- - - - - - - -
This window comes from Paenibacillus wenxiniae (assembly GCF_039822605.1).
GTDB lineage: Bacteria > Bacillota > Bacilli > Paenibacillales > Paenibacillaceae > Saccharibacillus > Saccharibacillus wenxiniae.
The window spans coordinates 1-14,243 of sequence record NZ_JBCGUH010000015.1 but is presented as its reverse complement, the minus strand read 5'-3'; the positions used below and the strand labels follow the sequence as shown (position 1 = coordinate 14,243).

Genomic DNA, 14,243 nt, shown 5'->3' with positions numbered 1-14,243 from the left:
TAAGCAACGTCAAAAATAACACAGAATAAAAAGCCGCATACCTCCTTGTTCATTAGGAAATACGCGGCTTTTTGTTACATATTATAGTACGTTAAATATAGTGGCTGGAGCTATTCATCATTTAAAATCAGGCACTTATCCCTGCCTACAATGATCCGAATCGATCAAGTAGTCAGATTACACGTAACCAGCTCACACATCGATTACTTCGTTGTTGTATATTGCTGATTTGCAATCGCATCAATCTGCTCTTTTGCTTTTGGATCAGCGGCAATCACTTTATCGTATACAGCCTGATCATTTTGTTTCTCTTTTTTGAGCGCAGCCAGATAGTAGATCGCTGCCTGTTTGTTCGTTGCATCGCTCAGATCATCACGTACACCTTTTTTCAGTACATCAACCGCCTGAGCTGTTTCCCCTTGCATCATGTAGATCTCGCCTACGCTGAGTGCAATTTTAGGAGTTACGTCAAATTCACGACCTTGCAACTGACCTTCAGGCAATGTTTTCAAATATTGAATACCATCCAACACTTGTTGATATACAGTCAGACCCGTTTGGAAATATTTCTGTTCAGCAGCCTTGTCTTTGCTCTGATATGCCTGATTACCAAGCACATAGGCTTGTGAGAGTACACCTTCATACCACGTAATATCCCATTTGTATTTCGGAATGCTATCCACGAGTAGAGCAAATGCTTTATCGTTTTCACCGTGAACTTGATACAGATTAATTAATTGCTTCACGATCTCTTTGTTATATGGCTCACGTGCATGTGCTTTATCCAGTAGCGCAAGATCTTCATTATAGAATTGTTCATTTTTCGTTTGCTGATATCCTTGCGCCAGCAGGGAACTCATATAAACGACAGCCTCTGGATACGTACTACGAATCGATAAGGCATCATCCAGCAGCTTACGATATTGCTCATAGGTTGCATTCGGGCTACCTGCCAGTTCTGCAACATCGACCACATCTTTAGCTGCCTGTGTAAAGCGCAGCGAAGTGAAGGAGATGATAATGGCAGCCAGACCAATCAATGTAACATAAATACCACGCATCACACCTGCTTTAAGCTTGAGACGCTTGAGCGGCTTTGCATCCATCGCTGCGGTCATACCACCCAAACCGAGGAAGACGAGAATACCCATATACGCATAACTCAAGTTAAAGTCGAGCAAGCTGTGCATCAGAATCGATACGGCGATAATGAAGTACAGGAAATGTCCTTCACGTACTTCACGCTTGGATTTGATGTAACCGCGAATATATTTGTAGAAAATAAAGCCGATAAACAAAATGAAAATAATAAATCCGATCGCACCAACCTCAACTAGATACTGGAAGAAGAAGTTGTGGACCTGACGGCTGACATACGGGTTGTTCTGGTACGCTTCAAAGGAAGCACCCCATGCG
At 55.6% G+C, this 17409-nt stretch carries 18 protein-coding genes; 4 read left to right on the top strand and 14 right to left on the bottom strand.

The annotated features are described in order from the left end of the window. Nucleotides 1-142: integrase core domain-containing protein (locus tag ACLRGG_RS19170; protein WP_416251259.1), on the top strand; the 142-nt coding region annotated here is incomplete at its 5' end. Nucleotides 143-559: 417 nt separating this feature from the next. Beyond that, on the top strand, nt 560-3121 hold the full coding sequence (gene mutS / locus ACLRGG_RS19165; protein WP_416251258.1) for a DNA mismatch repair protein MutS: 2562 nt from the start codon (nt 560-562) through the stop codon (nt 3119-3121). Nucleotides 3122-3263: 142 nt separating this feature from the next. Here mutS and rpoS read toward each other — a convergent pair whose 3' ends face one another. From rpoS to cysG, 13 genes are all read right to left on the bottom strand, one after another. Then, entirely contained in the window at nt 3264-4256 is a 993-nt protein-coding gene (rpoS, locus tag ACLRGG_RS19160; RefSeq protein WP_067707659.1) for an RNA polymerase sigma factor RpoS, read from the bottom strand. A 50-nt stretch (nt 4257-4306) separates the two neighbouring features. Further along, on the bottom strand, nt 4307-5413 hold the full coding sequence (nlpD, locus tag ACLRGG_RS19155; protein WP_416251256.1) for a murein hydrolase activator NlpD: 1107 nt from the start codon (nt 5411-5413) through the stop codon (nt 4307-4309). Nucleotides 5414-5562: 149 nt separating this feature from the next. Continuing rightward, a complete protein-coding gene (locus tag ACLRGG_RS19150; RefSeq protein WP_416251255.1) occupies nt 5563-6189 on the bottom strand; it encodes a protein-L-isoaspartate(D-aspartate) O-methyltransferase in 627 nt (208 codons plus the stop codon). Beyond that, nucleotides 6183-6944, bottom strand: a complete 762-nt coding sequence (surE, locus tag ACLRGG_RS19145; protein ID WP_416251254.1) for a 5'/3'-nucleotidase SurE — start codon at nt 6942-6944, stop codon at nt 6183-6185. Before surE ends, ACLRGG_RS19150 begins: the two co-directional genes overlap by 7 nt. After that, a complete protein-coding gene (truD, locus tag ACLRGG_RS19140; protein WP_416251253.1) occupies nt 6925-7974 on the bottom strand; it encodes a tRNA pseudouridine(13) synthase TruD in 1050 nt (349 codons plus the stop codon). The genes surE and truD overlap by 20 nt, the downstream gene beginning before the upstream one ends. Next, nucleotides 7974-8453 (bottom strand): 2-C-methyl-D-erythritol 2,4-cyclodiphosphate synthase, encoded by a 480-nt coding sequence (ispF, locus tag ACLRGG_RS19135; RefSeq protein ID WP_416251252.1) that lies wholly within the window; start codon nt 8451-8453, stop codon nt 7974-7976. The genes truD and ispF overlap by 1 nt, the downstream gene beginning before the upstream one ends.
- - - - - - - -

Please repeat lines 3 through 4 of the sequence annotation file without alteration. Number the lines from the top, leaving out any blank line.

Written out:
The window spans coordinates 1-14,243 of sequence record NZ_JBCGUH010000015.1 but is presented as its reverse complement, the minus strand read 5'-3'; the positions used below and the strand labels follow the sequence as shown (position 1 = coordinate 14,243).

Genomic DNA, 14,243 nt, shown 5'->3' with positions numbered 1-14,243 from the left: